Boxing: Toney and Ruiz bout another comic act

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Less than two years ago, Lennox Lewis walked away from the heavyweight division with his senses and his bank account intact, but left behind a sport in chaos.

Less than two years ago, Lennox Lewis walked away from the heavyweight division with his senses and his bank account intact, but left behind a sport in chaos.

Since Lewis announced his retirement in January 2004, a series of meaningless encounters between average and often woeful contenders have taken place, but the search remains for a successor to the title of the world's leading heavyweight. Lewis had been in that dominant position for eight or nine years before he left the sport.

Tonight James Toney, a former middleweight champion whose best win was 14 years ago, will probably win the World Boxing Association heavyweight title from a man called John Ruiz at Madison Square Garden in New York. Over the years the venue has been the site for some of the world's finest heavyweight fights, but Toney against Ruiz, which surprisingly has done terrific business at the box office, is not one of them.

Ruiz is perhaps best known for wandering around the ring two years ago like a clueless circus showman chasing Roy Jones in Las Vegas. Jones had gained nearly 40lbs and yet gave Ruiz such a boxing lesson that it looked impossible that the former champion would ever step back into the ring. However, the business of heavyweight boxing is surely the most comical and unpredictable in sport and Ruiz not only continued fighting after his embarrassing defeat, but managed to regain the title that he will defend against Toney.

However, it should be pointed out that Ruiz, who is 33, had to beat the heavyweight has beens, Andrew Golota and Hasim Rahman, to re-establish himself in the mad, mad division.

Golota, 37, is perhaps best known for being knocked out in less than two minutes by Lewis in 1997 and also for his brief appearance against Mike Tyson in 2000 when the Polish émigré pulled out after three rounds claiming that Tyson's punches "hurt a lot''.

Even stranger than Ruiz's amazing resurrection is the fact that Golota will fight Lamon Brewster for the World Boxing Organisation title in Chicago on 21 May.

It will be Golota's fourth attempt at a fourth different world heavyweight title and his miraculous promoter, Don King, has even admitted that if he loses this time there is nowhere for him to go. The other man that Ruiz beat, Rahman, was actually due to fight Vitali Klitschko in tonight's main event, but Klitschko, who was stopped by Lewis in 2003, has injured his back. Rahman has won just five of his last nine, including a win and a loss against Lewis, and will now fight an underachiever from New York called Monte Barrett for the interim World Boxing Council title on 23 July.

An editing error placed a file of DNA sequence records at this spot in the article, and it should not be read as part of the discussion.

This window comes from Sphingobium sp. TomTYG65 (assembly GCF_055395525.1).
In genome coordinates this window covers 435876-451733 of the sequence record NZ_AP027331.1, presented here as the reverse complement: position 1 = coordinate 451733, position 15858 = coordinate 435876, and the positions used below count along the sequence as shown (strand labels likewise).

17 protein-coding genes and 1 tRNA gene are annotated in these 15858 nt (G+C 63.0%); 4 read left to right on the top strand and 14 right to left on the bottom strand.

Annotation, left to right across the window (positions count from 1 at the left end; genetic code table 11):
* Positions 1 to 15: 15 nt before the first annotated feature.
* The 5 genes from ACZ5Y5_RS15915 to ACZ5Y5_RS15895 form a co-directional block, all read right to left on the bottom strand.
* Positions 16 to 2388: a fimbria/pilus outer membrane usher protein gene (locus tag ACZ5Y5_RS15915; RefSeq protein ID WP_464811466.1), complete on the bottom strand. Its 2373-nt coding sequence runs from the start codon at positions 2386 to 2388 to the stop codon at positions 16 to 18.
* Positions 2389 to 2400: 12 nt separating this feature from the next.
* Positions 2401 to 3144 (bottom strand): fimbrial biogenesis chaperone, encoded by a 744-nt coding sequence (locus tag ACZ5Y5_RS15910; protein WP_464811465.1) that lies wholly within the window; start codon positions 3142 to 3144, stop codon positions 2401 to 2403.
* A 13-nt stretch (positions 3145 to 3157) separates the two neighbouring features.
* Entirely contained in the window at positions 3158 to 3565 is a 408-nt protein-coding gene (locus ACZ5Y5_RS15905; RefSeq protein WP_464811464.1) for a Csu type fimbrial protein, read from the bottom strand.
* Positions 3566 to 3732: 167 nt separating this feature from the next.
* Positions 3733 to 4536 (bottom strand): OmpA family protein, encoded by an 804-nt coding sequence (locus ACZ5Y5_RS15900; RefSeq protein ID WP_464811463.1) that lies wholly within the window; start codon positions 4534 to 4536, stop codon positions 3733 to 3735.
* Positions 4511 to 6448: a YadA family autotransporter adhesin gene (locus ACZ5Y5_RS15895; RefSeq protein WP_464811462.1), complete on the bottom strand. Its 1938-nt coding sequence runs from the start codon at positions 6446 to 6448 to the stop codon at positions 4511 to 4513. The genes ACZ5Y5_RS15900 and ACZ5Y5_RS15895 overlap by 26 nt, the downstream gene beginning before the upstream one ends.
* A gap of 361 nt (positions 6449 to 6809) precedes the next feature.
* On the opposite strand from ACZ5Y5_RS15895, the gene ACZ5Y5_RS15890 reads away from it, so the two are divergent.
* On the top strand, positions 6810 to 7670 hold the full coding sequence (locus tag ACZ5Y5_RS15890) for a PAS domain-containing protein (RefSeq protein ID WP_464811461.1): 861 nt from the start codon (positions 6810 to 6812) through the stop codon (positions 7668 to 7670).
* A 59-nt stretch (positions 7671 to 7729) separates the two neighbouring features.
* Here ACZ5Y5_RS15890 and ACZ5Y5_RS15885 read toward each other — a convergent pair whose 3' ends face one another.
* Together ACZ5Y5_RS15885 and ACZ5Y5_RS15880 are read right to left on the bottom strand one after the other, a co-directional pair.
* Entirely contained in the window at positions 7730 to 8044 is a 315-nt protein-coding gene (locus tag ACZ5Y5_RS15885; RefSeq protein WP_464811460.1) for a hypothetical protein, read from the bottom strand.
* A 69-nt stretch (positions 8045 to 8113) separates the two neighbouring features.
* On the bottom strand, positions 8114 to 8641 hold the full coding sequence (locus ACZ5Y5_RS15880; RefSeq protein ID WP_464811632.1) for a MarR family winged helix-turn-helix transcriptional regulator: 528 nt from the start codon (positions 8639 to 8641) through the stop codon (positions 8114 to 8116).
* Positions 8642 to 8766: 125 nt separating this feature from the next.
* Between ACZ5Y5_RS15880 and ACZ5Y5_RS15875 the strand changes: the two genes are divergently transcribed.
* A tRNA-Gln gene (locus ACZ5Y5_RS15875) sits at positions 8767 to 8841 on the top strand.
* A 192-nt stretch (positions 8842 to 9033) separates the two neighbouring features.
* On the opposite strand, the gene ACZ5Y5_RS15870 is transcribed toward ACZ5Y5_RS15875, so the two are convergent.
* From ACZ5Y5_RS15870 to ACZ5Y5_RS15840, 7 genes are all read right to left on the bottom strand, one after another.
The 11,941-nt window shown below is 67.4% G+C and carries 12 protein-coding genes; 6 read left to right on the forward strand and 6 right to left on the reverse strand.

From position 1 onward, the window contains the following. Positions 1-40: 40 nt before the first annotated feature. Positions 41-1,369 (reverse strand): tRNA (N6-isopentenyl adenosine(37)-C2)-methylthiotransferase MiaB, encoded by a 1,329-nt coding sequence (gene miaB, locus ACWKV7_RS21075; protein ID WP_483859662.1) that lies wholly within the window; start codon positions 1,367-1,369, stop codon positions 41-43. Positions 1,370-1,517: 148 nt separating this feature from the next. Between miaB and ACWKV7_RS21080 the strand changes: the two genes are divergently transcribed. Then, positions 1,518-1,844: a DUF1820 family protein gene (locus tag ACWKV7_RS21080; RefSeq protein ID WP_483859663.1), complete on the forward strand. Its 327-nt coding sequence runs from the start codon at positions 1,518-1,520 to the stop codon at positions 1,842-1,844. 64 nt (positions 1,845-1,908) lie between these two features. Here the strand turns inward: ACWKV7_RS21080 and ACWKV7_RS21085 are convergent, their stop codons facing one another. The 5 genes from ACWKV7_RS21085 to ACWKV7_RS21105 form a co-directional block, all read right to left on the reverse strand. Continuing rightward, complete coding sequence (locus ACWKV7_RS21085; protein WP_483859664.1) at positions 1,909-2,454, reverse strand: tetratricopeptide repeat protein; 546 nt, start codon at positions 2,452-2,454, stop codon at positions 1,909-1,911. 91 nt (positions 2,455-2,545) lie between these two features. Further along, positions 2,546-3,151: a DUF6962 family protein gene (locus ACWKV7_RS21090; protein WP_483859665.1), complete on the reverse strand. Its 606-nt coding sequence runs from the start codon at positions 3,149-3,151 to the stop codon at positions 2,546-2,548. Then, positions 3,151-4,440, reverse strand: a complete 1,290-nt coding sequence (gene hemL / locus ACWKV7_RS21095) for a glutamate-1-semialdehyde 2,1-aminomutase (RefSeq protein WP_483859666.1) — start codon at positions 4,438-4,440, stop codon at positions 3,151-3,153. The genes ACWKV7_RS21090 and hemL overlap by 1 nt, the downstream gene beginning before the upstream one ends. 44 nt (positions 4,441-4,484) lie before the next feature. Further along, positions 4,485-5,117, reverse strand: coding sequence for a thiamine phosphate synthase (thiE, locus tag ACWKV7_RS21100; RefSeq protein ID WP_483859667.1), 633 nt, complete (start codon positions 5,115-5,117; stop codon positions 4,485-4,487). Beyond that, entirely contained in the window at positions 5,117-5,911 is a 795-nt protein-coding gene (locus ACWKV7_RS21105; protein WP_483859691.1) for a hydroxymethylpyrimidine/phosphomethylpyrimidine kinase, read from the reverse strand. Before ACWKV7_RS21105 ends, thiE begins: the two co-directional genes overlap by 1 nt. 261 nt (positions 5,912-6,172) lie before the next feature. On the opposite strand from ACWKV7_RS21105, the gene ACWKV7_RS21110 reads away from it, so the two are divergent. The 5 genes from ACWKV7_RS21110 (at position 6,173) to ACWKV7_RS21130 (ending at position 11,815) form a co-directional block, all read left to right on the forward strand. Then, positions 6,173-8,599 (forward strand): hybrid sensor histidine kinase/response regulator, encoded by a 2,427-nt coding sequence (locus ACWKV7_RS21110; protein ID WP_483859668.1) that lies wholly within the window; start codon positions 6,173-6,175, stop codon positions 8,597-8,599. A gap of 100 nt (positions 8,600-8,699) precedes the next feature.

The proper WBC title belongs to Klitschko, but there is a suggestion that he will be out until next year so, as a perfectly respectable sideshow, Barrett and Rahman will fight for the painted belt. In June, the chief attraction in the carnival that Lewis left behind returns to the ring when Tyson fights a nice kid called Kevin McBride in the first of what must surely be the last of his comeback trails. Tyson first won a world heavyweight title 19 years ago and has looked way past his prime for the best part of a decade. Also returning to the ring and, it must be hoped, moving closer to something more meaningful than a dispute with journalists, is former Olympic champion Audley Harrison, who meets Billy Zumbrun on 9 June in California.

Just a few weeks ago Zumbrun narrowly lost to Riddick Bowe in the type of freak fight that could give commercial wrestling a good name. Bowe was once the best heavyweight in the world, but his love of food and the high life ruined his career and four years ago he was fortunate not to receive a custodial sentence when he kidnapped his wife and children. His defence lawyers insisted that Bowe had suffered brain damage during his ring career and the judge believed them, but now he is back in the ring.

And finally, there is perhaps one quality fighter on the heavyweight horizon - the Nigerian Samuel Peter, who at 24 is the youngest heavyweight in contention and is uniquely a nice guy with no previous history of tantrums or other acts of madness on either side of the ropes.